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Future Memory: Ferroelectric Materials Could Bring Down Cost of Cloud Computing

By Northwestern ­niversity Newscenter

August 23, 2012

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Northwestern University researchers have developed a class of organic crystalline materials that have a ferroelectric property, which means they could be used in computer and cell phone memory applications such as cloud computing.

The researchers made the crystals using two small organic molecules that are extremely attracted to each other. Their self-attraction causes them to self assemble into an ordered network, which results in the ferroelectric properties.

In addition to computer memory, the researchers say the materials also could improve sensing devices, solar energy systems, and nanoelectronics. "Our molecular design enables us to invent a nearly infinite library of ferroelectric materials," says Northwestern professor Samuel I. Stupp.

Ferroelectric materials exhibit spontaneous electric polarization that can be reversed by the application of an electric field. These two possible orientations make the materials attractive to researchers developing computer memory because one orientation could correspond to a 1 and the other to a 0.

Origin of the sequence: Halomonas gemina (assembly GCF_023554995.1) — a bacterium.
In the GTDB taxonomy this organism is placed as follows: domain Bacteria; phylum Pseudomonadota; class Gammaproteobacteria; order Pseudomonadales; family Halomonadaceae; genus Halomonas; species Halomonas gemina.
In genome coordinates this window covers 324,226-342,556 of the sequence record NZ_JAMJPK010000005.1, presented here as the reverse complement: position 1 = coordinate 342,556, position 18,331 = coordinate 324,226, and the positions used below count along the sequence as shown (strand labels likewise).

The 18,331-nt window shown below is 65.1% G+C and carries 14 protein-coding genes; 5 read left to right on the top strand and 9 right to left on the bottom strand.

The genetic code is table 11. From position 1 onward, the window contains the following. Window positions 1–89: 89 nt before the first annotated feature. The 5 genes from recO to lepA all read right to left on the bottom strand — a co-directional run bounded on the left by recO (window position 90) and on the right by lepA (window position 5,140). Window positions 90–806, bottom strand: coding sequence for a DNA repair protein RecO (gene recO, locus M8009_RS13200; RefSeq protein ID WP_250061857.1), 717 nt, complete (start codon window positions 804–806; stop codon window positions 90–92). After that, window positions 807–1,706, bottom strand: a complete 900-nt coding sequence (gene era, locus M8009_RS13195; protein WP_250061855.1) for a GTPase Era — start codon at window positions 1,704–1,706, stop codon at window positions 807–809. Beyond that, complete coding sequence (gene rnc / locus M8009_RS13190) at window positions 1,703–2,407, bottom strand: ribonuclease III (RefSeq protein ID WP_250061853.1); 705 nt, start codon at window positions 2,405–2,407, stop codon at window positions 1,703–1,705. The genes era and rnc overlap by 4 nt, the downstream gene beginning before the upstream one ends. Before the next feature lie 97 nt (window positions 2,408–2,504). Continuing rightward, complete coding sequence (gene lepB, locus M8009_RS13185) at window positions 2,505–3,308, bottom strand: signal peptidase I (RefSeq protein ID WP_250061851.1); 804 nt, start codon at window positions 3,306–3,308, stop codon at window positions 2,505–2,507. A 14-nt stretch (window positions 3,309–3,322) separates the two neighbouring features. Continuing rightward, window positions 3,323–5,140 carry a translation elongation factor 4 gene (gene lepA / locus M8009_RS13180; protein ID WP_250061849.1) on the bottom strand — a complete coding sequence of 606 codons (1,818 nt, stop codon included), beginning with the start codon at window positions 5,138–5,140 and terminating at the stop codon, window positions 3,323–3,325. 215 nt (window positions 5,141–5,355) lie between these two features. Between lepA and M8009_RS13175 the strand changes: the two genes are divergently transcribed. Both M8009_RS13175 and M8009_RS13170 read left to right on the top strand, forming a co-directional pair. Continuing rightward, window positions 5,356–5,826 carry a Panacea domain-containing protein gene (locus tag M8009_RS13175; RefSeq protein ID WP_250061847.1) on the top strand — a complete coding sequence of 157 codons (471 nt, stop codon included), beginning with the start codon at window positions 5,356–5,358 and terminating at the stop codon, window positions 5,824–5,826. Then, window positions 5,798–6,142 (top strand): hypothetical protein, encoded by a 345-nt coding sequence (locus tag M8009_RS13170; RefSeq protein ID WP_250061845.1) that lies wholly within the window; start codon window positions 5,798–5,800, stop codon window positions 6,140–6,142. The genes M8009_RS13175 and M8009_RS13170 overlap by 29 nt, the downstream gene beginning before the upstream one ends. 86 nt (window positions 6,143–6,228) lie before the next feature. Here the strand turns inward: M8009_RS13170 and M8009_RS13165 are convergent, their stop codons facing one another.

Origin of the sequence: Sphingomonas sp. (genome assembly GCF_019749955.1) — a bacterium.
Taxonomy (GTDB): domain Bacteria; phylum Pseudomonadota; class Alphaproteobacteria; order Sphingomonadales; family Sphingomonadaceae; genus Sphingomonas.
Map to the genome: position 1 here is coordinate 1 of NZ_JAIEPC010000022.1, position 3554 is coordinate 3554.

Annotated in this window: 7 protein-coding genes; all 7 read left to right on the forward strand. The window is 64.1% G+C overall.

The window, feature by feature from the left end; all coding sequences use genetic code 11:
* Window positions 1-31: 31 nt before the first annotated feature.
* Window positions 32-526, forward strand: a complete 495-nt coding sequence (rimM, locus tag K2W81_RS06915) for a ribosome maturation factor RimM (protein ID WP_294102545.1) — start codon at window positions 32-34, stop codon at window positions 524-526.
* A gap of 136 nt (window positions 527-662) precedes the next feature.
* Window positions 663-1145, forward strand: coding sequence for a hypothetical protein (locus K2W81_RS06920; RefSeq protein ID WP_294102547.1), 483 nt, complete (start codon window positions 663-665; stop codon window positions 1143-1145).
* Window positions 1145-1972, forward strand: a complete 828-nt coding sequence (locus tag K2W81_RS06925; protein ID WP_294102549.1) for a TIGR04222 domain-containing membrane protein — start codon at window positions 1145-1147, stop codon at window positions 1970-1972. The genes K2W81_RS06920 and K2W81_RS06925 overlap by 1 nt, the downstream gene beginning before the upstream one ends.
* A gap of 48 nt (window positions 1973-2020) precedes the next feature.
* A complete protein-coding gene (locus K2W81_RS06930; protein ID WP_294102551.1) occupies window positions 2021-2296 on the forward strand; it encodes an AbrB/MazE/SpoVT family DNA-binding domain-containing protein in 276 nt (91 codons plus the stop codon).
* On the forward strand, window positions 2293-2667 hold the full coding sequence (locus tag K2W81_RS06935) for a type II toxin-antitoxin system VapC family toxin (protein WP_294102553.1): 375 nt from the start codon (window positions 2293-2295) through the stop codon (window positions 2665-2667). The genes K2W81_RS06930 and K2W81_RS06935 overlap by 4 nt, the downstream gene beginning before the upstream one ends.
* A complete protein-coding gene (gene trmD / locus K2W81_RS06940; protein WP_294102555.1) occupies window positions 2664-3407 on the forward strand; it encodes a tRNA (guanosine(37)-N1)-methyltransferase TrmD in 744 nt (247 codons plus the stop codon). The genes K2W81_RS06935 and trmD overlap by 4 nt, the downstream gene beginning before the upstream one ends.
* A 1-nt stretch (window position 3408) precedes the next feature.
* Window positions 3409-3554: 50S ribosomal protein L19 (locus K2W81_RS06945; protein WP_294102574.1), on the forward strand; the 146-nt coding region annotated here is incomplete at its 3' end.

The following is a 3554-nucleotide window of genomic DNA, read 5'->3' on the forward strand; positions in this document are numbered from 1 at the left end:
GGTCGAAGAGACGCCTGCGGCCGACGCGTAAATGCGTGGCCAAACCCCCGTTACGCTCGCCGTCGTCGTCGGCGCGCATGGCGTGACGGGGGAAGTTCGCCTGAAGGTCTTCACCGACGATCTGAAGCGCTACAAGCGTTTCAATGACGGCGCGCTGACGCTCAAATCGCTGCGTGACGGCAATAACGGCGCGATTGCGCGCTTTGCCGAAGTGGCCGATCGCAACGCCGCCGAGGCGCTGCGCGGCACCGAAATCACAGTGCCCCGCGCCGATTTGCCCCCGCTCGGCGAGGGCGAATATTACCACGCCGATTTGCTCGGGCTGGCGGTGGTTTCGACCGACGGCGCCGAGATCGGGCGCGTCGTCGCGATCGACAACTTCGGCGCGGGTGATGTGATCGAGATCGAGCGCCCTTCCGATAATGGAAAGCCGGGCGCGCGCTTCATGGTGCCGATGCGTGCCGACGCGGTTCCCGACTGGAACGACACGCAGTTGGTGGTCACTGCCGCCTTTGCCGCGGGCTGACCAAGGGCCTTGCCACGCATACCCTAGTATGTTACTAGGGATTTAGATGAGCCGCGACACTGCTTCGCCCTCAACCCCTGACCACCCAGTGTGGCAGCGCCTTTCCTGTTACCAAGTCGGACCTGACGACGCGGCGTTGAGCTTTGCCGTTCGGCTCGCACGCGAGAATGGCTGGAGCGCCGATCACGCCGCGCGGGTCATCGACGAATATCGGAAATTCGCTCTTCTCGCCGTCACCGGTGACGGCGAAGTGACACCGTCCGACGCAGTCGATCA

The materials also could help address the expensive maintenance of cloud computing, because ferroelectric materials could be developed into non-volatile memory applications. Ferroelectric memories promise to consume less power, last longer, and capture data faster than existing non-volatile memories.

From Northwestern University Newscenter 
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Abstracts Copyright © 2012 Information Inc., Bethesda, Maryland, USA 


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